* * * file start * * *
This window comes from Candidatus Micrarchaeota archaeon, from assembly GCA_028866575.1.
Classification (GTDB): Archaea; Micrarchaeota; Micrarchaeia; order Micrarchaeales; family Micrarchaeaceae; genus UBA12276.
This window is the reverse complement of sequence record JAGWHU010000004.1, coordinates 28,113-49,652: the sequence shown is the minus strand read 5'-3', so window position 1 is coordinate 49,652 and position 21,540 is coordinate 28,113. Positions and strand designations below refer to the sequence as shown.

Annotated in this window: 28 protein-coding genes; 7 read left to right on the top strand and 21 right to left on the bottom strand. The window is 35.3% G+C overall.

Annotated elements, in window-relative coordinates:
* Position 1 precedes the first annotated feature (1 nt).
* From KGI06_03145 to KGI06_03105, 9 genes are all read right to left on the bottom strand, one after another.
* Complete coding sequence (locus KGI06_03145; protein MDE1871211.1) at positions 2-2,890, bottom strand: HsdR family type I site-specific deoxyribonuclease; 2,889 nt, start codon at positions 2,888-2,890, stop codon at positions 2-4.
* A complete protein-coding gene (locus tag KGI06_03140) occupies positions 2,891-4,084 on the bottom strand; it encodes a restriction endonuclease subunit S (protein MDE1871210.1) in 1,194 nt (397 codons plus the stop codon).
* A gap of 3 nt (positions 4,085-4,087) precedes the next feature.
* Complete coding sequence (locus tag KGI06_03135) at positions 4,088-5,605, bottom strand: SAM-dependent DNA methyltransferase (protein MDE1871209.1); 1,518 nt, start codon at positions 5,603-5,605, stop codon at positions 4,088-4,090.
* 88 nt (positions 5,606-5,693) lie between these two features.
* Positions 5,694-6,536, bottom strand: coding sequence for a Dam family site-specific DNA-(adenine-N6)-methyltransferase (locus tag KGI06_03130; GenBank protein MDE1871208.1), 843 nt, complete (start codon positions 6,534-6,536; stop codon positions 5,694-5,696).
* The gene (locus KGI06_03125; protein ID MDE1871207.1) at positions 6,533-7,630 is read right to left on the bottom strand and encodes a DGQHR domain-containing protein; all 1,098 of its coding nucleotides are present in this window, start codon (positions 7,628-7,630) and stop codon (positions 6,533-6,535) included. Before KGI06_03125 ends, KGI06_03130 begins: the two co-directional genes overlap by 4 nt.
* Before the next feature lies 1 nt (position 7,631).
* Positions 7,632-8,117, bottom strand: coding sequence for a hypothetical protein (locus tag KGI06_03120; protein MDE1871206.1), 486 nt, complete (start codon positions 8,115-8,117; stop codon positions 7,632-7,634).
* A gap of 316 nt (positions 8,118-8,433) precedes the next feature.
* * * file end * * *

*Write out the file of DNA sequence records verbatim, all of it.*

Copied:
This window comes from Candidatus Micrarchaeota archaeon, from assembly GCA_028866575.1.
Classification (GTDB): Archaea; Micrarchaeota; Micrarchaeia; order Micrarchaeales; family Micrarchaeaceae; genus UBA12276.
This window is the reverse complement of sequence record JAGWHU010000004.1, coordinates 28,113-49,652: the sequence shown is the minus strand read 5'-3', so window position 1 is coordinate 49,652 and position 21,540 is coordinate 28,113. Positions and strand designations below refer to the sequence as shown.

Annotated in this window: 28 protein-coding genes; 7 read left to right on the top strand and 21 right to left on the bottom strand. The window is 35.3% G+C overall.

Annotated elements, in window-relative coordinates:
* Position 1 precedes the first annotated feature (1 nt).
* From KGI06_03145 to KGI06_03105, 9 genes are all read right to left on the bottom strand, one after another.
* Complete coding sequence (locus KGI06_03145; protein MDE1871211.1) at positions 2-2,890, bottom strand: HsdR family type I site-specific deoxyribonuclease; 2,889 nt, start codon at positions 2,888-2,890, stop codon at positions 2-4.
* A complete protein-coding gene (locus tag KGI06_03140) occupies positions 2,891-4,084 on the bottom strand; it encodes a restriction endonuclease subunit S (protein MDE1871210.1) in 1,194 nt (397 codons plus the stop codon).
* A gap of 3 nt (positions 4,085-4,087) precedes the next feature.
* Complete coding sequence (locus tag KGI06_03135) at positions 4,088-5,605, bottom strand: SAM-dependent DNA methyltransferase (protein MDE1871209.1); 1,518 nt, start codon at positions 5,603-5,605, stop codon at positions 4,088-4,090.
* 88 nt (positions 5,606-5,693) lie between these two features.
* Positions 5,694-6,536, bottom strand: coding sequence for a Dam family site-specific DNA-(adenine-N6)-methyltransferase (locus tag KGI06_03130; GenBank protein MDE1871208.1), 843 nt, complete (start codon positions 6,534-6,536; stop codon positions 5,694-5,696).
* The gene (locus KGI06_03125; protein ID MDE1871207.1) at positions 6,533-7,630 is read right to left on the bottom strand and encodes a DGQHR domain-containing protein; all 1,098 of its coding nucleotides are present in this window, start codon (positions 7,628-7,630) and stop codon (positions 6,533-6,535) included. Before KGI06_03125 ends, KGI06_03130 begins: the two co-directional genes overlap by 4 nt.
* Before the next feature lies 1 nt (position 7,631).
* Positions 7,632-8,117, bottom strand: coding sequence for a hypothetical protein (locus tag KGI06_03120; protein MDE1871206.1), 486 nt, complete (start codon positions 8,115-8,117; stop codon positions 7,632-7,634).
* A gap of 316 nt (positions 8,118-8,433) precedes the next feature.